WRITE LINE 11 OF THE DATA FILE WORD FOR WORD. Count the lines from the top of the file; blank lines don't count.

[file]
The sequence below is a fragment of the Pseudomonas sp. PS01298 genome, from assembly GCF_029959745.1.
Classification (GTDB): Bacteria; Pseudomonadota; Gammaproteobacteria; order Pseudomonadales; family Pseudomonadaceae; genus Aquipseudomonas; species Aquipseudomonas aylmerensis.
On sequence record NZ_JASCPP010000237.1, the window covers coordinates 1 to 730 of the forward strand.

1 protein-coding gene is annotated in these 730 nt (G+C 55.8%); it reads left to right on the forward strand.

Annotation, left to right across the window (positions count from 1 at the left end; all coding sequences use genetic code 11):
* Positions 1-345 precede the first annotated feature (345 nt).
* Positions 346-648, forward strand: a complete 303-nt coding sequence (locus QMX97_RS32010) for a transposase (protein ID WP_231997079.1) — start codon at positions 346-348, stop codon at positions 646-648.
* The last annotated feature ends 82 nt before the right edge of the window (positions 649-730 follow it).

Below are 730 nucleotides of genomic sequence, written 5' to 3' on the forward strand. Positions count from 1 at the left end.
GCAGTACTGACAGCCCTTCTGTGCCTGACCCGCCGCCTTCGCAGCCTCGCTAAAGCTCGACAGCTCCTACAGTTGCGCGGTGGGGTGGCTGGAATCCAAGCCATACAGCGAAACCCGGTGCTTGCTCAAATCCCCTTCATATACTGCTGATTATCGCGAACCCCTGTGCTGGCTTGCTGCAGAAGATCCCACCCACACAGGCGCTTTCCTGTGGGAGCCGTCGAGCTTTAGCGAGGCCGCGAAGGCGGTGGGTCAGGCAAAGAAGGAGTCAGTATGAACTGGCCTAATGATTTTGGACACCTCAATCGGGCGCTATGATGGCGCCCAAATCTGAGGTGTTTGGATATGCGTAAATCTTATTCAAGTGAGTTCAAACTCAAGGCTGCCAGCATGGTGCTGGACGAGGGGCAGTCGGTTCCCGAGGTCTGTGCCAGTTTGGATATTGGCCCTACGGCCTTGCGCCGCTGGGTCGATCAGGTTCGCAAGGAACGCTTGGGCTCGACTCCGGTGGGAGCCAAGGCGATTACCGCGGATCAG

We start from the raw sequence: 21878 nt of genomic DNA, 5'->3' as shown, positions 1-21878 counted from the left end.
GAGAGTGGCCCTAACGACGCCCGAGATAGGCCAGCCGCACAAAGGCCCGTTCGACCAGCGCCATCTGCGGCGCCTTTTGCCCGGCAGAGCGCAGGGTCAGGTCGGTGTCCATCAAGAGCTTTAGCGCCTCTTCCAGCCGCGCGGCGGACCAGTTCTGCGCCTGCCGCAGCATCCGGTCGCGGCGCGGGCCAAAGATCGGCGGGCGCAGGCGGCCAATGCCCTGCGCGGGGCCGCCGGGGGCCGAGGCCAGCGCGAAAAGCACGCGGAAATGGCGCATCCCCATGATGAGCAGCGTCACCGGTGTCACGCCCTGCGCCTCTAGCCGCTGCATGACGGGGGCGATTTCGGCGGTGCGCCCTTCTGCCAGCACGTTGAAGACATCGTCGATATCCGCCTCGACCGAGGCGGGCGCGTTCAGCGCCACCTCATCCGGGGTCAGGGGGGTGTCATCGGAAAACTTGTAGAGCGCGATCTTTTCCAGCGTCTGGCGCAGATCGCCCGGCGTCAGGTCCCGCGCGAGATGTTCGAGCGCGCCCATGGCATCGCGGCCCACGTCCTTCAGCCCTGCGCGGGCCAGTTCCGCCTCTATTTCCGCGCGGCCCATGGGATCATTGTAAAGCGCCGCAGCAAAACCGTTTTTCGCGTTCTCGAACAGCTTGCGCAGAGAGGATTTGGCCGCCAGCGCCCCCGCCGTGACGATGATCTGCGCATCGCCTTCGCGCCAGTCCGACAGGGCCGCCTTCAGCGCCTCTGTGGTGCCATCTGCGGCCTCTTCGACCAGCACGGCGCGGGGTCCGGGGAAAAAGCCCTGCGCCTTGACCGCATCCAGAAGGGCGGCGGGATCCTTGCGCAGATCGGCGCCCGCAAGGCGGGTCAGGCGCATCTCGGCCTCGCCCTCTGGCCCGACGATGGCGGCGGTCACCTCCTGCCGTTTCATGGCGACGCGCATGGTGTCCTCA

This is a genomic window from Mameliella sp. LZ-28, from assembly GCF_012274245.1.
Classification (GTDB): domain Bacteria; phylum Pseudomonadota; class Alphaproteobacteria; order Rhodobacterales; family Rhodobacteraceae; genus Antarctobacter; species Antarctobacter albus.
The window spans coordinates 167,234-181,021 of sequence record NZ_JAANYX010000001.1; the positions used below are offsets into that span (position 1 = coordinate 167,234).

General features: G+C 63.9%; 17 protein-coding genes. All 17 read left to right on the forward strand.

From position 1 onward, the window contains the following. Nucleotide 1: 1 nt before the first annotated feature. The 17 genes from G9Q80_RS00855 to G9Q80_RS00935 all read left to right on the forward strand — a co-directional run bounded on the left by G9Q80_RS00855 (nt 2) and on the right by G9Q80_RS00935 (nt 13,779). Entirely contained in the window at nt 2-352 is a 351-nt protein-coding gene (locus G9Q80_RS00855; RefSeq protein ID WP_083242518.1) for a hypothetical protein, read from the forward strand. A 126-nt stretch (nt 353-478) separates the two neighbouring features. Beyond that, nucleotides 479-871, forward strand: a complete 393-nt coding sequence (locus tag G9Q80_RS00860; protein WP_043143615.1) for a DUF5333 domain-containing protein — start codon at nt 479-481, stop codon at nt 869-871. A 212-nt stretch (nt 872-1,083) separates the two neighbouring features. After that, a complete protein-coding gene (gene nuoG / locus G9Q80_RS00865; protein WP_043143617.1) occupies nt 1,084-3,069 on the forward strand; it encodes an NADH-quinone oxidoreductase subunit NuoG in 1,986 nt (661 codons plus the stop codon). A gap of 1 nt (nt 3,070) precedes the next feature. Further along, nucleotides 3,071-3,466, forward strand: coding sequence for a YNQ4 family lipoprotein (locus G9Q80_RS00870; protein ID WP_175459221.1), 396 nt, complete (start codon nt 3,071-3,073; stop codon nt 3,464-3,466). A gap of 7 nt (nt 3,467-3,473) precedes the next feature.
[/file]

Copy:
We start from the raw sequence: 21878 nt of genomic DNA, 5'->3' as shown, positions 1-21878 counted from the left end.